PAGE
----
• Amazon Web Services is in talks for a massive expansion to its contract with the Dutch government. The cloud giant is negotiating with the Dutch Ministry of Justice and Security to up its current $250,000 contract to $85 million over a 5- to 6-year period, according to an internal document obtained by Insider. AWS already passed a key data-privacy test from the Dutch government, but it’s expecting another one later this year.
  • Gen Z and their chatbots. Young workers are leaning heavily on AI-powered tools for everything from writing emails to researching competitors, and it could spell trouble for the rest of us. “You will not be replaced by AI but by someone who knows what to do with AI,” Oded Netzer, a Columbia Business School professor, told Insider.
  • Microsoft is going all-in on making cutting-edge AI chips. Developing the silicon chips — considered one of its “needle-moving priorities” — is set to help it cut costs and generate $10 billion in new revenue by 2030. The plan is also part of Microsoft’s strategy to “close the gap” with AWS in the public cloud space, Microsoft CEO Satya Nadella wrote in a memo.
  • Inside the unraveling of a former darling of the adtech industry. MediaMath intends to file for bankruptcy, marking an end to what was considered a rising star in advertising. The startup, which previously flirted with a $1 billion exit, was plagued with hubris and missed opportunities, insiders said in our tell-all published earlier this year.
  • All-you-can-eat buffets are so back. Buffet-style restaurants, which seemed on the brink of extinction amid the pandemic, are back in style with reports of two-hour waits at some establishments in Las Vegas. But it’s not just Sin City, as there’s been a 125% increase in foot traffic at the buffet restaurants Golden Corral, Cicis, and Pizza Ranch.

Inflation, debt, & Argentina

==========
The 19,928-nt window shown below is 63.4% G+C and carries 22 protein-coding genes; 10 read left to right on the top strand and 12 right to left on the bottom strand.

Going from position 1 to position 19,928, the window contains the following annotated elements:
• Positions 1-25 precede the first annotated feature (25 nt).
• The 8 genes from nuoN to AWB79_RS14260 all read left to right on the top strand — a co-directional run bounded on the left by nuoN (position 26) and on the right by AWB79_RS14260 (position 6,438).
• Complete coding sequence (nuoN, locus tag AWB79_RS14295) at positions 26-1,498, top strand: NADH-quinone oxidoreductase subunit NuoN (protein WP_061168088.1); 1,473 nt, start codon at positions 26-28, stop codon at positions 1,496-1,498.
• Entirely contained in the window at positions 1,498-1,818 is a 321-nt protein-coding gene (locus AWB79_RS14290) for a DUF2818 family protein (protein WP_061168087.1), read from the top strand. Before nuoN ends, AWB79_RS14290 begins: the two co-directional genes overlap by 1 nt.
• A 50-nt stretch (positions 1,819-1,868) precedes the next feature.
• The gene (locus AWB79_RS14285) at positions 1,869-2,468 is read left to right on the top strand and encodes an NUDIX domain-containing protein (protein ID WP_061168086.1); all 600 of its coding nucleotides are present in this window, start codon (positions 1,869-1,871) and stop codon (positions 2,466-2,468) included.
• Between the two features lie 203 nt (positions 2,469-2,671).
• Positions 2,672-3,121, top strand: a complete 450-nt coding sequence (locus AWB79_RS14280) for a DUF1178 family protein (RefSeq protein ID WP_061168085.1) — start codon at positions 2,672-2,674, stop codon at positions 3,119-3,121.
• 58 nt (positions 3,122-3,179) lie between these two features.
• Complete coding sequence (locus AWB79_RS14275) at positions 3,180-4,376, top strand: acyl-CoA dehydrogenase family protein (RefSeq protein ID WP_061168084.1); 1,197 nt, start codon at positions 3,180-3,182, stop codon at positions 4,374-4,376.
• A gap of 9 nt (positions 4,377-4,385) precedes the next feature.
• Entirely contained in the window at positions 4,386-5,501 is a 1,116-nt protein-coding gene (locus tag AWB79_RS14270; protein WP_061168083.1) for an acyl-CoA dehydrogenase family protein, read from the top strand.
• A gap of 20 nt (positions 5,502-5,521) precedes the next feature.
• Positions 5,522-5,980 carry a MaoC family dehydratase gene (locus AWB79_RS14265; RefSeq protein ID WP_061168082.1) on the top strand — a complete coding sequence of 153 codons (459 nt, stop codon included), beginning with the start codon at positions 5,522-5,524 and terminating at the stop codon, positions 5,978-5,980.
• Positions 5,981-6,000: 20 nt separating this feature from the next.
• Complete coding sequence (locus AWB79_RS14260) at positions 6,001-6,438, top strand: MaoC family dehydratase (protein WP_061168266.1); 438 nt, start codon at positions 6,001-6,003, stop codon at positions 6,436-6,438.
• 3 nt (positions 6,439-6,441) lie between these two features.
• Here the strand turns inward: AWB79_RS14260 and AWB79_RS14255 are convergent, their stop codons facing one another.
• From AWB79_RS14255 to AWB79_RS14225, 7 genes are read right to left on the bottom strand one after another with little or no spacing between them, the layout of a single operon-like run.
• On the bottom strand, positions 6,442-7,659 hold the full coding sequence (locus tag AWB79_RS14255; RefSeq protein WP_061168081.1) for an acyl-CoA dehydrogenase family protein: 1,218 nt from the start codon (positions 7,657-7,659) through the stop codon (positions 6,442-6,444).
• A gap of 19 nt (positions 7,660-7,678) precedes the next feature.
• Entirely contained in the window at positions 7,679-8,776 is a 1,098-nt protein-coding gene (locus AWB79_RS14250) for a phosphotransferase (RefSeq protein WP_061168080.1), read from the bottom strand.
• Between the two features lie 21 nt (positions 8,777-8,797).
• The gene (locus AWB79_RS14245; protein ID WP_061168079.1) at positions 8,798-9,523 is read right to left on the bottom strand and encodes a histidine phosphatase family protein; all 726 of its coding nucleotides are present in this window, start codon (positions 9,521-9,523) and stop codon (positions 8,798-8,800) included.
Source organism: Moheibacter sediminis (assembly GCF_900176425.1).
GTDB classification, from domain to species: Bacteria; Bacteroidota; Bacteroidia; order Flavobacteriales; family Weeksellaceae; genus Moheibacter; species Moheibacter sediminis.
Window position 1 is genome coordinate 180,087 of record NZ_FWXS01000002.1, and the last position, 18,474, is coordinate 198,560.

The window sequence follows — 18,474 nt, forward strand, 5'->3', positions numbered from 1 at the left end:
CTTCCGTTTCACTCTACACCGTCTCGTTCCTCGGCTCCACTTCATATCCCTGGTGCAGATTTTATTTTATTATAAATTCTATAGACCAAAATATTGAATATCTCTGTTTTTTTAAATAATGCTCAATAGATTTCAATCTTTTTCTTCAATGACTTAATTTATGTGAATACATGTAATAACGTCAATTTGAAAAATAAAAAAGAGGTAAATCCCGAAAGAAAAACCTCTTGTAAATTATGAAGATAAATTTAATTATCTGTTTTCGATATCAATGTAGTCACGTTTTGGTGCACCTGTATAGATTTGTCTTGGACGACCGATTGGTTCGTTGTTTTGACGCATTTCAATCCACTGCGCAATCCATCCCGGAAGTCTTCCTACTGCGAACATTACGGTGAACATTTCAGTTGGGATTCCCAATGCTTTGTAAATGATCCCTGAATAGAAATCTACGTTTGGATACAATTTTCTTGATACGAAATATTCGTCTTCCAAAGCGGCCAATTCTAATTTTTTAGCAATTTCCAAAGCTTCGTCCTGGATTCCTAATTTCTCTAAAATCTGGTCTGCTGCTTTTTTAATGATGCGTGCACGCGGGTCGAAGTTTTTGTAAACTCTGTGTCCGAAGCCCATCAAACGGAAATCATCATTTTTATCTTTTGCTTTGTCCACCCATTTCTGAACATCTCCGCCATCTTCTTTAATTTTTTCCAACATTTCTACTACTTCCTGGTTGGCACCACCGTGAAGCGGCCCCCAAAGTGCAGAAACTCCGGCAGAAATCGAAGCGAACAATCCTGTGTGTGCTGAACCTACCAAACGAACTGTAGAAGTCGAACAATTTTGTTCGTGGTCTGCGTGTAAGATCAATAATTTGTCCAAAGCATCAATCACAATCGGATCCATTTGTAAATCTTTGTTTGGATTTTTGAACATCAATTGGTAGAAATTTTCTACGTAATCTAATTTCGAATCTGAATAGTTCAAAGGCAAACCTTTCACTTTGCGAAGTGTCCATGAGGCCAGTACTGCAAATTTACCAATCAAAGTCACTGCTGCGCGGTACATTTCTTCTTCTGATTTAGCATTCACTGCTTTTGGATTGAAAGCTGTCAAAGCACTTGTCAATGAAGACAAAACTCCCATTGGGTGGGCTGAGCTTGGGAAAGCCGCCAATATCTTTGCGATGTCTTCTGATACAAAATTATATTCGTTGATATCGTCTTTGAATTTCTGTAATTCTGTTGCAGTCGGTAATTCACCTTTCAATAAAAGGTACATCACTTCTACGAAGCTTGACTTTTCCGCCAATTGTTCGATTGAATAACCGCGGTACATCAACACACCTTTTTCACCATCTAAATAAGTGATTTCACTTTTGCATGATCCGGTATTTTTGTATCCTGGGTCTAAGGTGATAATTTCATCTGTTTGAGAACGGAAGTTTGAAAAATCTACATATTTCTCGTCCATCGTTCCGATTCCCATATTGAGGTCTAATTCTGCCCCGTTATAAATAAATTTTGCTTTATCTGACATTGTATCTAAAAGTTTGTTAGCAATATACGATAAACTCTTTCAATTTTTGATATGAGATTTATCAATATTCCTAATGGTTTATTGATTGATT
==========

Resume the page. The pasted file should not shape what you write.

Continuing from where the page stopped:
• The US could see a big drop in inflation without hitting a recession, Bank of America said. Strategists pointed to the inverted Treasury yield curve, the bond market’s notorious recession gauge.
  • Ballooning debt could force the Fed to buy massive amounts of bonds again, lifting stocks in the process. That’s according to Michael Howell, a managing director at Crossborder Capital.
  • Argentina is facing a dire shortage of US dollars. Amid the currency crisis, the country is allowing people to open bank accounts using the Chinese yuan.

Russia, Titan sub, & flying cars

  • Russia canceled its premiere international air show because it was afraid nobody would show up, per UK intel. The intel said security concerns were also a factor.
  • Photos from the Titan sub’s wreckage support a theory the submersible’s carbon-fiber hull failed first. The Titan’s hull could have given way to the enormous pressure of the ocean depths, according to an expert who analyzed footage and photos.
  • A $300,000 electric flying car just won approval for test flights. Alef Aeronautics, a startup backed by SpaceX, is the first to gain such approval for a flight-capable car.

An Apple a day

Steve Jobs with the Lisa computer in 1983. Ted Thai/The LIFE Picture Collection/Getty Images
The history of Apple in photos, from a garage office at Steve Jobs’ parents’ house to crossing a $3 trillion valuation.